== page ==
Bargnani’s selection at No. 1 overall is probably Dirk Nowitzki’s fault. The Raptors saw a 7-footer with three-point range and thought, “Hey, one of those just took a team to the NBA Finals! Let’s get him!” They simply overlooked things, like defense — just like Bargnani! Meanwhile, LaMarcus Aldridge has been one of the very best power forwards in the NBA since he was drafted. So what if he played the same position as Chris Bosh? It’s not like Bargnani was a rim protector or anything.

2008: Memphis Grizzlies, O.J. Mayo

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This is the first of two cases in a row when the Grizzlies whiffed on a superstar, in part because of the player they drafted in the lottery the year before. Mike Conley was their pick in 2007, so they went shooting guard in 2008 with the third overall pick. The thing is, Russell Westbrook was still on the board, and he wound up getting picked next. O.J. has bounced around the league and seems to have settled in as a decent shooter and role player. Meanwhile, Russ is a hellbeast who cannot be contained by humans. Shoring up all your positions is nice, but I’ll take the hellbeast, please and thank you.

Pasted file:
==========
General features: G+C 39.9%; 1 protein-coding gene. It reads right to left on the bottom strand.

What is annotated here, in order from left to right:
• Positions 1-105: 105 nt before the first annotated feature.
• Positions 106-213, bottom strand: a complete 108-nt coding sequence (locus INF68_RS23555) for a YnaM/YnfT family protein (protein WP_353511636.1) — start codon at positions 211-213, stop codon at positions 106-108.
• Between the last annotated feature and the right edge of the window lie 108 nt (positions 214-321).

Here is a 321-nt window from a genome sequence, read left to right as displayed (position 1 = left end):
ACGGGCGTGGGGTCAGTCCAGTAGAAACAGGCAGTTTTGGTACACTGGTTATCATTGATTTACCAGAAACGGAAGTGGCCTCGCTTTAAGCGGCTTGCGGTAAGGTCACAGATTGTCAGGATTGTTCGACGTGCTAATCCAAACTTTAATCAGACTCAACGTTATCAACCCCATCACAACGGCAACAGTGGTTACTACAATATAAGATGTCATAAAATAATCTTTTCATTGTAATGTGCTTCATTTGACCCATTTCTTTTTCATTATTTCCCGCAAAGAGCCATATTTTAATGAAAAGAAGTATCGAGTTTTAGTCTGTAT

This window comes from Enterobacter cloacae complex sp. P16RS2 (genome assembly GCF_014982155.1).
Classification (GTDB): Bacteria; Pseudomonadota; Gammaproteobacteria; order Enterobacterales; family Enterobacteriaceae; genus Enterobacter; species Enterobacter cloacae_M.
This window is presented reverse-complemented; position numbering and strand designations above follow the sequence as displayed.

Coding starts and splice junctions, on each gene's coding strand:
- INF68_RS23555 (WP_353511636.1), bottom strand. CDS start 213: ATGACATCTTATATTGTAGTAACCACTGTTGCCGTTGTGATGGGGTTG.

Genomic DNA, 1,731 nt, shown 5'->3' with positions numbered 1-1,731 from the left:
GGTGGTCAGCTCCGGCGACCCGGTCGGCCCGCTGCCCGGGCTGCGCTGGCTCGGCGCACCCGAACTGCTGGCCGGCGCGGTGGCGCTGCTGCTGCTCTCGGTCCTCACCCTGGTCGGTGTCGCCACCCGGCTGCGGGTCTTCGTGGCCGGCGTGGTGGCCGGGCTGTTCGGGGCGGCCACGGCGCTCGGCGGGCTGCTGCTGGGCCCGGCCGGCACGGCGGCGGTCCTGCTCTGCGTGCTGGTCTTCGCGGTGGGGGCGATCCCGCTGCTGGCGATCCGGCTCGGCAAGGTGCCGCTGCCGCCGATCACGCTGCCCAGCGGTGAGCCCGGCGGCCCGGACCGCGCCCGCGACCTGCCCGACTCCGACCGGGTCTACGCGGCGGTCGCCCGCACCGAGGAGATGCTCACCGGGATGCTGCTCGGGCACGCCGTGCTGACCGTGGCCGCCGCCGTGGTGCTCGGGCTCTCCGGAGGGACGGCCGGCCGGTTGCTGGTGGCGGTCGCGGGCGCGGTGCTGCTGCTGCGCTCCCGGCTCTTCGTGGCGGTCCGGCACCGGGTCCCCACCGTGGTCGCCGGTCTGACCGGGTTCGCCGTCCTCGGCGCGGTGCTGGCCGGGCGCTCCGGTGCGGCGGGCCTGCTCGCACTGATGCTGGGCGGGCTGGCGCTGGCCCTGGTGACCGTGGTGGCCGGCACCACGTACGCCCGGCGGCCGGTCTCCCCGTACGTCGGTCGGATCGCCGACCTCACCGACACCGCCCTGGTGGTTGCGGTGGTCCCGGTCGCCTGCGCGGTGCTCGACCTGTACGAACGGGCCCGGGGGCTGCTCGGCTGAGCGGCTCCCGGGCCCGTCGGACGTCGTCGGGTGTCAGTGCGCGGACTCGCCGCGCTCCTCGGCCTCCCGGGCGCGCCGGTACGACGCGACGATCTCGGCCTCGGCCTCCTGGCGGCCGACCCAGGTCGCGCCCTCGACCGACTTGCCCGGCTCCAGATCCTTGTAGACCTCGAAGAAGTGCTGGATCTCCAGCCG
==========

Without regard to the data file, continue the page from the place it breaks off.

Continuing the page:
2009: Memphis Grizzlies, Hasheem Thabeet

And of course, because of O.J., the Grizzlies didn’t consider James Harden, who was picked third after Thabeet was picked second. Thabeet never averaged more than the 3.1 points per game he did in his rookie season, which means a 7-foot-3 guy couldn’t figure out how to dunk the ball an average of twice per game (but it was really his defense and low basketball IQ that kept him off the court). The Grizz didn’t know what they had in a young Marc Gasol, who was already on the roster, but imagine if they had. Grit ‘n Grind sounds a lot different with James Harden to run the offense, doesn’t it?